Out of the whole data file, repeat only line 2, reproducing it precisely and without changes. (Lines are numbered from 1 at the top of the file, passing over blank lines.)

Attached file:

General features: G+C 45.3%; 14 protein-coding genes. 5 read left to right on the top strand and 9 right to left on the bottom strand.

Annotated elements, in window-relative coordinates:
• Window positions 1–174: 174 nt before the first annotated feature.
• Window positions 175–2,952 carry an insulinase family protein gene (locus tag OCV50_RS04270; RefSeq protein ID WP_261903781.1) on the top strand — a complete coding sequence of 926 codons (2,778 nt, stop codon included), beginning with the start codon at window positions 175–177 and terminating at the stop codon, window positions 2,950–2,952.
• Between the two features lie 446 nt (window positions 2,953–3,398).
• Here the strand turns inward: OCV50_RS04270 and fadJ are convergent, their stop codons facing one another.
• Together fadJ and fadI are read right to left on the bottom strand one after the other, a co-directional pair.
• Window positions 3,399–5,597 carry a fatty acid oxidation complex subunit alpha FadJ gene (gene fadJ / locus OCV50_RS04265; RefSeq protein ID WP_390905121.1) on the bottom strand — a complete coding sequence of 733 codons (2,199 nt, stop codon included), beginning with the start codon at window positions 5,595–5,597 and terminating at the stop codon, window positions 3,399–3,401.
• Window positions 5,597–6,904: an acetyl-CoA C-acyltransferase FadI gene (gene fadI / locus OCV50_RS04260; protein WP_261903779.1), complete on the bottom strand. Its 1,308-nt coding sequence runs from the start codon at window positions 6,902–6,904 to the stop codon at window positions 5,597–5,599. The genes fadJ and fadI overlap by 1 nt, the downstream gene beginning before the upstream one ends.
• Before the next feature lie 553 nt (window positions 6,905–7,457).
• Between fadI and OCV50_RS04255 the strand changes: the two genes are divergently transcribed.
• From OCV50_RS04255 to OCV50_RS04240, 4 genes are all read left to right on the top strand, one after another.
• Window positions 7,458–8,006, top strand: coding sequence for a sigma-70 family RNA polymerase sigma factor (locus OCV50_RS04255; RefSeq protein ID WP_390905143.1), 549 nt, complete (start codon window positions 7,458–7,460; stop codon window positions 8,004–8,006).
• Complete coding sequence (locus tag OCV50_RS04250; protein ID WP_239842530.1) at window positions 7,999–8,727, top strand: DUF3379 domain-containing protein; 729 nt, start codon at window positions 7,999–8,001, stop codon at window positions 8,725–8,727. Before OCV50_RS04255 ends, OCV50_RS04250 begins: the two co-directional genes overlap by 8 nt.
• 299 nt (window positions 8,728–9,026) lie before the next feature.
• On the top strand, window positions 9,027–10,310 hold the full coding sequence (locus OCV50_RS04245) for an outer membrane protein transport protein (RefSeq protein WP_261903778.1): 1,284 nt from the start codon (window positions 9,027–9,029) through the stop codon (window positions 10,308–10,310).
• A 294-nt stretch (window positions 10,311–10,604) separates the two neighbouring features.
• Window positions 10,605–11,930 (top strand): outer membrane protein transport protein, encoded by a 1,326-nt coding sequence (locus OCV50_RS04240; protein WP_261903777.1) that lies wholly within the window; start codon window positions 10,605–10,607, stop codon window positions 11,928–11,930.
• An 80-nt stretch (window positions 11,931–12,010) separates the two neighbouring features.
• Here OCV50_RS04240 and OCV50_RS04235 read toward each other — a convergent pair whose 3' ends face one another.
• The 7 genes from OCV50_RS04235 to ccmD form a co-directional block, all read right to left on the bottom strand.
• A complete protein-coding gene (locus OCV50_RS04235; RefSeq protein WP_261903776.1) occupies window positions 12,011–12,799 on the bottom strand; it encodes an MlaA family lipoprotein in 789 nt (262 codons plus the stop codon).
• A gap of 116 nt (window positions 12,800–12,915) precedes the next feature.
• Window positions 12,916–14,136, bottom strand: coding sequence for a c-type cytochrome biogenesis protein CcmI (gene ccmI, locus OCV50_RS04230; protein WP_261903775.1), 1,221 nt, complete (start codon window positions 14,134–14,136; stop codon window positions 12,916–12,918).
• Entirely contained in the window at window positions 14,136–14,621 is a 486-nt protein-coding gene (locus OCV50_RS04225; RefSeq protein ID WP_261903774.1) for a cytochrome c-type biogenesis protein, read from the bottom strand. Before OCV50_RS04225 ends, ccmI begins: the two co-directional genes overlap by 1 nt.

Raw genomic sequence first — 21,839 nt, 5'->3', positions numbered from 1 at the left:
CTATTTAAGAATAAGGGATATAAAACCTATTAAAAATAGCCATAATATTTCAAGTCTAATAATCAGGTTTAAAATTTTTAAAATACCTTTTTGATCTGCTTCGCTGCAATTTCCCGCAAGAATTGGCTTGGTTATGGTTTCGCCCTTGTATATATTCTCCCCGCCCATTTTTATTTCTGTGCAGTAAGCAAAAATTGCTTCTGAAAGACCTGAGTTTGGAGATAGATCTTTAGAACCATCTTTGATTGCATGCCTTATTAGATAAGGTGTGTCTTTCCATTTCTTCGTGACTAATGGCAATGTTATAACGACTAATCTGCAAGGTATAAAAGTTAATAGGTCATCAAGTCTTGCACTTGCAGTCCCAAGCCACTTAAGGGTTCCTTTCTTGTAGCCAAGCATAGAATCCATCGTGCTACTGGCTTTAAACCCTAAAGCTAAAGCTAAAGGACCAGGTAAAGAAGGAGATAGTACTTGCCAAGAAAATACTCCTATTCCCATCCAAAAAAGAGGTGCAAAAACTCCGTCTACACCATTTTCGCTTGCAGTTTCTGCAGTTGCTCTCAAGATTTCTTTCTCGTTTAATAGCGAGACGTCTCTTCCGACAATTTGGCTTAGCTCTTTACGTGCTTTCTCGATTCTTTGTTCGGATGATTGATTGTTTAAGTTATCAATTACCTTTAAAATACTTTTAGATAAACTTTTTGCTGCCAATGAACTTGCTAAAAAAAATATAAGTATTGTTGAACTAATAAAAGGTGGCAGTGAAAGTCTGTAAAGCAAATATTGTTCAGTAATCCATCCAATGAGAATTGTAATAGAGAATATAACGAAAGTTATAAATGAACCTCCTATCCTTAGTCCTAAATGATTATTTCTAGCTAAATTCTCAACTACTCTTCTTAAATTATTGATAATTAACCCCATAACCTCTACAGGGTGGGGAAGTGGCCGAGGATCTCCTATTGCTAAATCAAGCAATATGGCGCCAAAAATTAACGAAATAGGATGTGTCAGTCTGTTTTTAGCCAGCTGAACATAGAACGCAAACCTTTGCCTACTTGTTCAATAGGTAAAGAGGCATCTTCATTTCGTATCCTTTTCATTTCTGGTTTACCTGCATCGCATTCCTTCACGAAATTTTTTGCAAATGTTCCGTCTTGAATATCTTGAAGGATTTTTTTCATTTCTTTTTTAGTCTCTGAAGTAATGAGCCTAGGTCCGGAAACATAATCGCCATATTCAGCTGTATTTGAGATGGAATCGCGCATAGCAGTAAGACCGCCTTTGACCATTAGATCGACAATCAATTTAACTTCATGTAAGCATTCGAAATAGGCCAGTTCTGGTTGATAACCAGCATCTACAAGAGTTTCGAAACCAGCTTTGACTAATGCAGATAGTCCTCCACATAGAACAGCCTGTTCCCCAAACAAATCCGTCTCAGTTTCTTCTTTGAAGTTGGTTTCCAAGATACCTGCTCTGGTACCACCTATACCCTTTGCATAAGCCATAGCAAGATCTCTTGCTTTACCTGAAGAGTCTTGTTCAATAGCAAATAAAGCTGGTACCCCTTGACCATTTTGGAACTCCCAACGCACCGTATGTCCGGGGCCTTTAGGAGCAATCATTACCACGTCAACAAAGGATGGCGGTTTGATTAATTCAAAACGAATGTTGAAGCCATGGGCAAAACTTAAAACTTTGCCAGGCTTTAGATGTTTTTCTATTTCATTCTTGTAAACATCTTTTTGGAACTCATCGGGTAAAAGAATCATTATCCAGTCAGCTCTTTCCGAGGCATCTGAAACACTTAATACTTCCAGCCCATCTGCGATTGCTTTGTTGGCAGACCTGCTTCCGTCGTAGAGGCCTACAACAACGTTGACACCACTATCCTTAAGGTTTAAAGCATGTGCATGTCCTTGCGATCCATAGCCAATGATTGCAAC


Annotated elements, in window-relative coordinates: